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American Pharoah makes a splash in the Preakness

After winning Preakness by seven lengths, American Pharoah needs Belmont win for first Triple Crown since 1978

Here we go again. Horse racing is dangling that Triple Crown carrot.

Except this time, when the big race rolls around June 6 at Belmont, there can be no question that there will be a different feel about this most recent hope, a 1,200-pound muscular ballet dancer named American Pharoah, whose misspelled royal name befits his equine status.

After all, why would a little thing like a 1 1/2-mile race in the biggest pressure cooker in the sport, after you've just won the Kentucky Derby and Preakness in a five-week span, faze you in the least?

Certainly not when you've shrugged off the Monsoon of Baltimore and drowned the rest of the field in the 1 3/16-mile Preakness by seven lengths. After what American Pharoah did here Saturday at Pimlico Race Course, in front of a drenched record crowd of 131,680, the Belmont should be like a Thursday afternoon at Santa Anita.

On a muggy, cloudy day, the first hint of lightning in the distance came at 5:29 p.m., or 46 minutes before the Preakness was to start. The clouds gathered — big, ugly, scary ones that looked pictures on the Weather Channel when they are chasing a tornado. The raindrops started at 5:55 and the clouds opened for real about 10 minutes before post time.

The word "downpour "doesn't quite cover it. If this was a rainstorm, Santa Ana winds are hurricanes. Rain didn't fall, it blew sideways. As the horses paraded to the gate, they slowly disappeared from sight. Lightning sparked in the distance and thunder rumbled. For this kind of weather, they would have cleared out an NFL stadium.

Minutes before the race, a soggy Bob Baffert, American Pharoah's trainer, sought shelter, much like everybody else, except the poor horses and jockeys who had no choice.

He ended up in a tight little scrum of reporters who were standing with his wife, Jill, and son, Bode, next to a TV set just inside the covered saddling area.

From this vantage point, Baffert saw his date with history play out on a 20-inch screen.

Actually, it will be the star trainer's fourth date with history. Every previous time he has won the Kentucky Derby — 1997 with Silver Charm, 1998 with Real Quiet and 2002 with War Emblem — he has also won the Preakness.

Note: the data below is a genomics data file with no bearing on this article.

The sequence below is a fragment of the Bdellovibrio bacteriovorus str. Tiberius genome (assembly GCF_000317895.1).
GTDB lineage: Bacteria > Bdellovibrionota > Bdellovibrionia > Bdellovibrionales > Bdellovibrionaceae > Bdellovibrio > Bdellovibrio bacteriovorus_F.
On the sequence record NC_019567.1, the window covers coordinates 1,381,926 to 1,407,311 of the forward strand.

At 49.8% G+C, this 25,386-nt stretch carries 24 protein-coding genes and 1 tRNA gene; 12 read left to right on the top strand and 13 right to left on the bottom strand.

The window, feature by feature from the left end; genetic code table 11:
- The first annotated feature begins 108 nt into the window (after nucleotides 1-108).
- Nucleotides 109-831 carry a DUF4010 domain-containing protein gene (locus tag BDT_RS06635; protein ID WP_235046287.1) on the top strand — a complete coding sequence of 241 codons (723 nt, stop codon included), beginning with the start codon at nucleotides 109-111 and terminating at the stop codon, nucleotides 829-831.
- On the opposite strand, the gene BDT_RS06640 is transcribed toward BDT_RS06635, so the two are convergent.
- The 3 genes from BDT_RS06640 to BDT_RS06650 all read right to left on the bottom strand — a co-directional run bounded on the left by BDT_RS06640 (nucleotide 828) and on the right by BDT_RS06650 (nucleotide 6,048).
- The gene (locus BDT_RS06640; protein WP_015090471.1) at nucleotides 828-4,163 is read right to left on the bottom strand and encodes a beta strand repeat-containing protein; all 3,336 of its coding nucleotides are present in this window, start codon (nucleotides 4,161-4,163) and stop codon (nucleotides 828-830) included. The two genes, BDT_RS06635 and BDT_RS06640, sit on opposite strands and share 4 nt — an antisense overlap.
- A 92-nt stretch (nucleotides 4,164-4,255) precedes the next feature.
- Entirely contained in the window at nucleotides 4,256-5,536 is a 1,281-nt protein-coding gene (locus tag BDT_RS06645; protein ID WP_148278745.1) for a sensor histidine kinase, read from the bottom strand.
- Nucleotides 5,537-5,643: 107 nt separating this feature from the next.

Of those three chances, Real Quiet came closest to becoming No. 12 in Triple Crown history, last achieved by Affirmed in 1978. He lost by about the length of lead in a pencil and Baffert still frequently says, "I watch the replay and I think he is going to win."

American Pharoah is a horse of a different color, in so many regards.

Once he got straightened out of the gate by jockey Victor Espinoza, he jumped to the lead along the rail from his No. 1 post and was never headed.

If you are a lover of fascinating stories, a potential one developed immediately. Pharoah's main challenge came from Mr. Z, who is trained by veteran Wayne Lukas, but is named after American Pharoah's owner, Ahmed Zayat. Zayat, who owned the horse, didn't want Mr. Z to run in the Preakness after he finished well back in the Kentucky Derby, but Lukas talked his main clients, Calumet Farm, into buying Mr. Z and running him. That purchase took place Wednesday.

"We put a ridiculous number out there and they met it," Zayat said.

Had a horse named after him, by his children in a gesture of love, deprived his American Pharoah of a shot at the Triple Crown, they might have added a chapter to Ripley's Believe It Or Not.

But Mr. Z couldn't keep up. Nor could the rest of the field. They slowed in the slop. Baffert's Baryshnikov glided.

In the Baffert scrum, wife Jill squirmed and grimaced. Reporters who happened to be near the only TV set in sight squeezed closer, seeking scoops, or at least nuggets.

Surrounded by all this, Baffert said little. He worried aloud that American Pharoah's cotton earplugs would get soggy.

"I should have taken them out," he said.

The camera showed a river running along the rail. Jill wondered if that wasn't unfair for the horse on the rail. Baffert said nothing could be done now.

Then American Pharoah rounded the final turn, headed for home and the placid Baffert, seeing the ears perk up, let loose. He gave it his "go-go," and Pharoah went-went.

Espinoza, who has taken heat for hitting Pharoah 32 times down the stretch at the Derby and has been sanctioned for another whipping incident by the California Horse Racing Board, figuratively thumbed his nose at the CHRB in the run for home. He barely hit American Pharoah, instead kind of holding the whip alongside and popping it. The winner paid $3.80, $3.40 and $2.80.

Behind him, the field was slip-sliding away. Longshot Tale Of Verve got second under Joel Rosario and paid $19 and $8.80. Divining Rod sloshed to third and paid $5.20.

Baffert's other entry, the highly regarded Dortmund, got fourth and Mr. Z fifth.

His jockey, Corey Nakatani, got off the best weather line.

"I had a great trip," he said, "other than I felt I should have been on a shark or a dolphin."

For American Pharoah, history awaits. This marks the 14th time since Affirmed in '78, and the ninth since Silver Charm, that there has been a shot at a Triple Crown. That includes I'll Have Another, who got there in 2012 and then couldn't run in the Belmont Stakes because an injury.

Of his chance at history, Zayat said, "I'm absolutely elated."

He added, "I'm also happy for the sport. A sport without a star is not a sport."

Baffert called it "a magical moment."

A beaten Lukas said, "For American Pharoah to run like he did in those conditions was big. It says a lot about that horse."

Which is exactly what everybody else will be saying about him in the next three weeks.

bill.dwyre @LATimes.com.

Twitter: @DwyreLATimes.

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